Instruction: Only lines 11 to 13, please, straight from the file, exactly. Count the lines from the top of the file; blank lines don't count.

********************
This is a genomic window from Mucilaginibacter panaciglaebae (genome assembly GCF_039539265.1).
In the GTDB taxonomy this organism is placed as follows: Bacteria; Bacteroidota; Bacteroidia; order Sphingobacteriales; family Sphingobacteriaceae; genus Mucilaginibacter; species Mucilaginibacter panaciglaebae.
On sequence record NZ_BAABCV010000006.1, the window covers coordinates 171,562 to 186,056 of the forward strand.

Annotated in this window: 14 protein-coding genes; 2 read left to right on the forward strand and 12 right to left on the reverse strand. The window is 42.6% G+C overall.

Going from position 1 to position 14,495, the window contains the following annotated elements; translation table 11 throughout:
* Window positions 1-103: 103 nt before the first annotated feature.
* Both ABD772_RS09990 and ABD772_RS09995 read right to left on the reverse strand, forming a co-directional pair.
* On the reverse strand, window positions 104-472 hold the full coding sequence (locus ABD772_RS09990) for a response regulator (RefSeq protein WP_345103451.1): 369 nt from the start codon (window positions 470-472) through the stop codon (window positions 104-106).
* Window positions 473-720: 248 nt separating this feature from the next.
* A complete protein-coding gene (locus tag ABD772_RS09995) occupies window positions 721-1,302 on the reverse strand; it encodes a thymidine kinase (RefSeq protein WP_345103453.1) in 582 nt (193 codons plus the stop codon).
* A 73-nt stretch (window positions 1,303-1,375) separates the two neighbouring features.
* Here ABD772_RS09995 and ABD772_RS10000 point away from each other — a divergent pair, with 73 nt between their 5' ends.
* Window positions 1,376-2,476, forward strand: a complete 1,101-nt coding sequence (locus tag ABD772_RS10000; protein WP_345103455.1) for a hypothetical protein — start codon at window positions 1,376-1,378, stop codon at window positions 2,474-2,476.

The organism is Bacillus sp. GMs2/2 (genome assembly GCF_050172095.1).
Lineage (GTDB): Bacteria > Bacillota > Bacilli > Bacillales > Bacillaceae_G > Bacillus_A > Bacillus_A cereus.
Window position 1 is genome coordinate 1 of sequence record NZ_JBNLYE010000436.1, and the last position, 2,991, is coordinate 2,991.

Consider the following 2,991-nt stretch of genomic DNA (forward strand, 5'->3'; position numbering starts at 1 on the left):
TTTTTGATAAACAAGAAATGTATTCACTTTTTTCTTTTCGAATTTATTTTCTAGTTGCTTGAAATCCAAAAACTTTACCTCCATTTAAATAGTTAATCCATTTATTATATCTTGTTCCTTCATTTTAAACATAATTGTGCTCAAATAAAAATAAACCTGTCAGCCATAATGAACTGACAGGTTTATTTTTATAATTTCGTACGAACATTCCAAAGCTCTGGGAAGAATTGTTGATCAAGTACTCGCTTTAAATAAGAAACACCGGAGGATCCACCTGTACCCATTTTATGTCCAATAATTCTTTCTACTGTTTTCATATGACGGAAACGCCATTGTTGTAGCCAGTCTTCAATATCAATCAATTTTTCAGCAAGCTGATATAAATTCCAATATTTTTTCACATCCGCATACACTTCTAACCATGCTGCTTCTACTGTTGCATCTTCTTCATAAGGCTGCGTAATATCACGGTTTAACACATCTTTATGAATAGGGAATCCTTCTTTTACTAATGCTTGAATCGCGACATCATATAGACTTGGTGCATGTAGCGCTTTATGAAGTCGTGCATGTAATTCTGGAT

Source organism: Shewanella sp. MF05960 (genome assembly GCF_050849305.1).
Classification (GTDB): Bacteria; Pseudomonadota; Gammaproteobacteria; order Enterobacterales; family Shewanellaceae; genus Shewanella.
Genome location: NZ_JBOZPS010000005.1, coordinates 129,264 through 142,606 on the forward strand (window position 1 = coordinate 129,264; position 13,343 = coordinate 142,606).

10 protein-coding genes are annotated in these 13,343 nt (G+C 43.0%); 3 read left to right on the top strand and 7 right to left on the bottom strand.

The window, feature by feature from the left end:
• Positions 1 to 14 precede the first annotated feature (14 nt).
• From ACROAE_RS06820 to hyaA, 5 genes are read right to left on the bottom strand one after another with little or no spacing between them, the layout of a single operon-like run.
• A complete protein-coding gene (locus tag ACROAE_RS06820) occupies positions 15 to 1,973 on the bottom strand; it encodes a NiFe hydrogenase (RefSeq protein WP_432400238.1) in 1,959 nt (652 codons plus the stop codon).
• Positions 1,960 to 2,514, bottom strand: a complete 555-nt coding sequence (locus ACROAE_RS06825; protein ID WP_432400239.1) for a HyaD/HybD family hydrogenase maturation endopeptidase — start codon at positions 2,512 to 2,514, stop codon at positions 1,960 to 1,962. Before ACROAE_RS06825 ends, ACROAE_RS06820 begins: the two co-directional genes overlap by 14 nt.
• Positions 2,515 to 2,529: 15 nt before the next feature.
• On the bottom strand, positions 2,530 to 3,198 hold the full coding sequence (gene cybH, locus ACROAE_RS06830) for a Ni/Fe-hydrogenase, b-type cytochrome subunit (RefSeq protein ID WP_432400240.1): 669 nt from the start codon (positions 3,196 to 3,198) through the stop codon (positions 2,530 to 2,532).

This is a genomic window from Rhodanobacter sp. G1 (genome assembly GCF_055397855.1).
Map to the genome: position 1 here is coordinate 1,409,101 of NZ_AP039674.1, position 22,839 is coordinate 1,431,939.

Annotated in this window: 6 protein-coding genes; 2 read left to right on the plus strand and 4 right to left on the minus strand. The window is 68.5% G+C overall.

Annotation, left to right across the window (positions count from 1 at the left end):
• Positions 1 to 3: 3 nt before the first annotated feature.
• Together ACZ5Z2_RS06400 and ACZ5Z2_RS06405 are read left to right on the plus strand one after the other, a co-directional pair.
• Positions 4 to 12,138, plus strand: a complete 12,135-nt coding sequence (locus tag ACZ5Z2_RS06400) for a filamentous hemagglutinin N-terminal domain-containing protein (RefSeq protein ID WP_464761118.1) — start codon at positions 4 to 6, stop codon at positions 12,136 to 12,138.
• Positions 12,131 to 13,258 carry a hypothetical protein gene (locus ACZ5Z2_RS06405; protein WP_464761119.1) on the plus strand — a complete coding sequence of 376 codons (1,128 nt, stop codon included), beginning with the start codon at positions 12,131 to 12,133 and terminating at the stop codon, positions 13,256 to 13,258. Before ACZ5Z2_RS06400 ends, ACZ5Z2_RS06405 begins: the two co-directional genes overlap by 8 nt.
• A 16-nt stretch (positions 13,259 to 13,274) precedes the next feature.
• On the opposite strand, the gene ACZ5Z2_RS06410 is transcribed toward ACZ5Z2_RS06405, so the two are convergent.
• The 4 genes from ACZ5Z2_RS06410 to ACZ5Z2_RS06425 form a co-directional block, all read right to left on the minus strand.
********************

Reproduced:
* A 73-nt stretch (window positions 1,303-1,375) separates the two neighbouring features.
* Here ABD772_RS09995 and ABD772_RS10000 point away from each other — a divergent pair, with 73 nt between their 5' ends.
* Window positions 1,376-2,476, forward strand: a complete 1,101-nt coding sequence (locus tag ABD772_RS10000; protein WP_345103455.1) for a hypothetical protein — start codon at window positions 1,376-1,378, stop codon at window positions 2,474-2,476.